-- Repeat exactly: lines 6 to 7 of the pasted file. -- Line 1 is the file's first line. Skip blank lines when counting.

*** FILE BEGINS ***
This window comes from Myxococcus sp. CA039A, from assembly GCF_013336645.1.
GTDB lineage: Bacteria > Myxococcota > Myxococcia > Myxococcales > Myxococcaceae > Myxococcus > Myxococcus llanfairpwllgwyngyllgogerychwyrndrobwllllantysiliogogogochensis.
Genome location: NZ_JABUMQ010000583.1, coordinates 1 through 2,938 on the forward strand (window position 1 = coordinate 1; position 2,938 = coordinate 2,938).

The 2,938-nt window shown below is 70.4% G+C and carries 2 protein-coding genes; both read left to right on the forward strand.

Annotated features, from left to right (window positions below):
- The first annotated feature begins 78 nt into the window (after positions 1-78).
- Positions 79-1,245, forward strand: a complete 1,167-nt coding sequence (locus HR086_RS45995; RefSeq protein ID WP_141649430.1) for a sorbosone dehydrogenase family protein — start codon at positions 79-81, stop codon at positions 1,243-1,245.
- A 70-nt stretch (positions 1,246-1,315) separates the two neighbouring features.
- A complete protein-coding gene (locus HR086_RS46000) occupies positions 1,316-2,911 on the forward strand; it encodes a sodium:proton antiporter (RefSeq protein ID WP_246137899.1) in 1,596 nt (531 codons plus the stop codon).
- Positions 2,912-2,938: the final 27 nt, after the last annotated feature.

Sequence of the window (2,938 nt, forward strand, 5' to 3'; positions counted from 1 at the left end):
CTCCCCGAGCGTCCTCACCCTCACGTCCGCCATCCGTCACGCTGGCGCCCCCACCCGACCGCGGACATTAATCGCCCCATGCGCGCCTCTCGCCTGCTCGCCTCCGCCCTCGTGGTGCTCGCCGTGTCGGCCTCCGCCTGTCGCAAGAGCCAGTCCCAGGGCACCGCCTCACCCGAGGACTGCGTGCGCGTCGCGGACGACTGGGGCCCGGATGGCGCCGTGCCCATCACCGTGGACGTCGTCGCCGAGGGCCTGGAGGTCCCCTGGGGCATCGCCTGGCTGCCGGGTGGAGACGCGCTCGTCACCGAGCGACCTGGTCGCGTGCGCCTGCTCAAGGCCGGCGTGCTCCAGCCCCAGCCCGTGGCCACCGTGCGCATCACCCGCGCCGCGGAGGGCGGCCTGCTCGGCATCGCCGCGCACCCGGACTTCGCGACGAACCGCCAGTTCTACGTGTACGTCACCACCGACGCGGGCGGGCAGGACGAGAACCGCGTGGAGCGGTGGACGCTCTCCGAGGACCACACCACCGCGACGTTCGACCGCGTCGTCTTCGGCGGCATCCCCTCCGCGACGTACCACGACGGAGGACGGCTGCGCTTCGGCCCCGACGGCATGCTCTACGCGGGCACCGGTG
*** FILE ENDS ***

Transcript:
- The first annotated feature begins 78 nt into the window (after positions 1-78).
- Positions 79-1,245, forward strand: a complete 1,167-nt coding sequence (locus HR086_RS45995; RefSeq protein ID WP_141649430.1) for a sorbosone dehydrogenase family protein — start codon at positions 79-81, stop codon at positions 1,243-1,245.